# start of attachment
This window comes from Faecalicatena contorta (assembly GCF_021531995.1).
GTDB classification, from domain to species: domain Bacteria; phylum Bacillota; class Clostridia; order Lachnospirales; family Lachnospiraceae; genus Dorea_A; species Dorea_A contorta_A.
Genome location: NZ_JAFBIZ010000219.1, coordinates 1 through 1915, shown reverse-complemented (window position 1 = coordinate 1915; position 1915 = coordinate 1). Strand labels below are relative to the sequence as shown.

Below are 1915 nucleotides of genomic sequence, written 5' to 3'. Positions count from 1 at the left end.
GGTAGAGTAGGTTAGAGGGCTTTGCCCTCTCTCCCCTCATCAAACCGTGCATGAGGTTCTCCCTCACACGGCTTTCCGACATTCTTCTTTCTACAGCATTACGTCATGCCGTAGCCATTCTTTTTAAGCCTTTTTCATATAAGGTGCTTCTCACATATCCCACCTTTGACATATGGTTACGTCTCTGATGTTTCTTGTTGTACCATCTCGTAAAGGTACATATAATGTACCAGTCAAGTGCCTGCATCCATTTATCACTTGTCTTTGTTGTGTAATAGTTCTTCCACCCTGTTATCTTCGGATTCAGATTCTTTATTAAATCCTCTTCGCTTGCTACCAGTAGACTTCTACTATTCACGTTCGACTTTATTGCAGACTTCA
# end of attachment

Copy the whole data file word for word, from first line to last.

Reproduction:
This window comes from Faecalicatena contorta (assembly GCF_021531995.1).
GTDB classification, from domain to species: domain Bacteria; phylum Bacillota; class Clostridia; order Lachnospirales; family Lachnospiraceae; genus Dorea_A; species Dorea_A contorta_A.
Genome location: NZ_JAFBIZ010000219.1, coordinates 1 through 1915, shown reverse-complemented (window position 1 = coordinate 1915; position 1915 = coordinate 1). Strand labels below are relative to the sequence as shown.

Below are 1915 nucleotides of genomic sequence, written 5' to 3'. Positions count from 1 at the left end.
GGTAGAGTAGGTTAGAGGGCTTTGCCCTCTCTCCCCTCATCAAACCGTGCATGAGGTTCTCCCTCACACGGCTTTCCGACATTCTTCTTTCTACAGCATTACGTCATGCCGTAGCCATTCTTTTTAAGCCTTTTTCATATAAGGTGCTTCTCACATATCCCACCTTTGACATATGGTTACGTCTCTGATGTTTCTTGTTGTACCATCTCGTAAAGGTACATATAATGTACCAGTCAAGTGCCTGCATCCATTTATCACTTGTCTTTGTTGTGTAATAGTTCTTCCACCCTGTTATCTTCGGATTCAGATTCTTTATTAAATCCTCTTCGCTTGCTACCAGTAGACTTCTACTATTCACGTTCGACTTTATTGCAGACTTCA